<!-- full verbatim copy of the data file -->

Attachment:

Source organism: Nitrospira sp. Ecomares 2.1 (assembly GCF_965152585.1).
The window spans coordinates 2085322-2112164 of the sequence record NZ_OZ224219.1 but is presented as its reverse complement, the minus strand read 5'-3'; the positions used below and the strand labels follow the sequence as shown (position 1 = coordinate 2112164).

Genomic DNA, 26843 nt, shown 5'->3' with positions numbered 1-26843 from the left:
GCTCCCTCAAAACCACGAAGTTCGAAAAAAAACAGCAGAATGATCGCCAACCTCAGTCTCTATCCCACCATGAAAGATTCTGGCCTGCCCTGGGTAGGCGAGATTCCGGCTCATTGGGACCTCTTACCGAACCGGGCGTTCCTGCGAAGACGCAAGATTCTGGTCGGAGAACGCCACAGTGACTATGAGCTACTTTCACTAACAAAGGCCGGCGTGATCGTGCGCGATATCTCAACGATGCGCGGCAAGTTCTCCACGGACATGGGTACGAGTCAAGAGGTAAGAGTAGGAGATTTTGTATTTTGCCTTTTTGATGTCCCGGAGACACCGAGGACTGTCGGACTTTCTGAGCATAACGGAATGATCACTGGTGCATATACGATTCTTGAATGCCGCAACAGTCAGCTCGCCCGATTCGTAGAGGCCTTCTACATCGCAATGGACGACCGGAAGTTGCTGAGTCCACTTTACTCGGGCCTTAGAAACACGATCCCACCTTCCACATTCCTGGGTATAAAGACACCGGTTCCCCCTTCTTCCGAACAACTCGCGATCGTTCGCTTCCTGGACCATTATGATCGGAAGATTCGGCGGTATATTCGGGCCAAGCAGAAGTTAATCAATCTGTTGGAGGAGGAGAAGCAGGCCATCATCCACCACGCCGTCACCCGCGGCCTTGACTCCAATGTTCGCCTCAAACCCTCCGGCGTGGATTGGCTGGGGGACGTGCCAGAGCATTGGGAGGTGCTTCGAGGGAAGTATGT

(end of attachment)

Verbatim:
Source organism: Nitrospira sp. Ecomares 2.1 (assembly GCF_965152585.1).
The window spans coordinates 2085322-2112164 of the sequence record NZ_OZ224219.1 but is presented as its reverse complement, the minus strand read 5'-3'; the positions used below and the strand labels follow the sequence as shown (position 1 = coordinate 2112164).

Genomic DNA, 26843 nt, shown 5'->3' with positions numbered 1-26843 from the left:
GCTCCCTCAAAACCACGAAGTTCGAAAAAAAACAGCAGAATGATCGCCAACCTCAGTCTCTATCCCACCATGAAAGATTCTGGCCTGCCCTGGGTAGGCGAGATTCCGGCTCATTGGGACCTCTTACCGAACCGGGCGTTCCTGCGAAGACGCAAGATTCTGGTCGGAGAACGCCACAGTGACTATGAGCTACTTTCACTAACAAAGGCCGGCGTGATCGTGCGCGATATCTCAACGATGCGCGGCAAGTTCTCCACGGACATGGGTACGAGTCAAGAGGTAAGAGTAGGAGATTTTGTATTTTGCCTTTTTGATGTCCCGGAGACACCGAGGACTGTCGGACTTTCTGAGCATAACGGAATGATCACTGGTGCATATACGATTCTTGAATGCCGCAACAGTCAGCTCGCCCGATTCGTAGAGGCCTTCTACATCGCAATGGACGACCGGAAGTTGCTGAGTCCACTTTACTCGGGCCTTAGAAACACGATCCCACCTTCCACATTCCTGGGTATAAAGACACCGGTTCCCCCTTCTTCCGAACAACTCGCGATCGTTCGCTTCCTGGACCATTATGATCGGAAGATTCGGCGGTATATTCGGGCCAAGCAGAAGTTAATCAATCTGTTGGAGGAGGAGAAGCAGGCCATCATCCACCACGCCGTCACCCGCGGCCTTGACTCCAATGTTCGCCTCAAACCCTCCGGCGTGGATTGGCTGGGGGACGTGCCAGAGCATTGGGAGGTGCTTCGAGGGAAGTATGT